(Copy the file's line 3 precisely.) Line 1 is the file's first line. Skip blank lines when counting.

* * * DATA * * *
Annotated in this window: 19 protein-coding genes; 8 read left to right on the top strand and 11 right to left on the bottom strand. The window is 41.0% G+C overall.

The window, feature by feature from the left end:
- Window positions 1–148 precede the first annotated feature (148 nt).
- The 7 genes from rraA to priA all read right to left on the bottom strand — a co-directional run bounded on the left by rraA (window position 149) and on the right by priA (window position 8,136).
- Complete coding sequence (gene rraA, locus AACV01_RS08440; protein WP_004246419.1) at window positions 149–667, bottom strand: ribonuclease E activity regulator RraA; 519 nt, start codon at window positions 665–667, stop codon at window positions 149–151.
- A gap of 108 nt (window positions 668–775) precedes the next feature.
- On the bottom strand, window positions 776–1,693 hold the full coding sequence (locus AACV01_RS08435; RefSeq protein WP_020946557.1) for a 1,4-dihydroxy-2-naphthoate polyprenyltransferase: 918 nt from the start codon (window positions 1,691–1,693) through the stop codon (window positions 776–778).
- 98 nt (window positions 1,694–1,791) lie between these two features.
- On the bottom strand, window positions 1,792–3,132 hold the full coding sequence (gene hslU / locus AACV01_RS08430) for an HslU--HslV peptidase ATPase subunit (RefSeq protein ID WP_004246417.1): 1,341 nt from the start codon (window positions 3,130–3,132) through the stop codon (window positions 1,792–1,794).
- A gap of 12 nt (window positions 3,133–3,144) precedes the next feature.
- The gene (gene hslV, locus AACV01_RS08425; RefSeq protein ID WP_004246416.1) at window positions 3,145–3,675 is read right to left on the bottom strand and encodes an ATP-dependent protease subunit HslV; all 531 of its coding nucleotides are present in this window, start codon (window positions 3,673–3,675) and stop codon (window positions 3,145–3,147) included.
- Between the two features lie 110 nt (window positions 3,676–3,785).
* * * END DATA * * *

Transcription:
- Window positions 1–148 precede the first annotated feature (148 nt).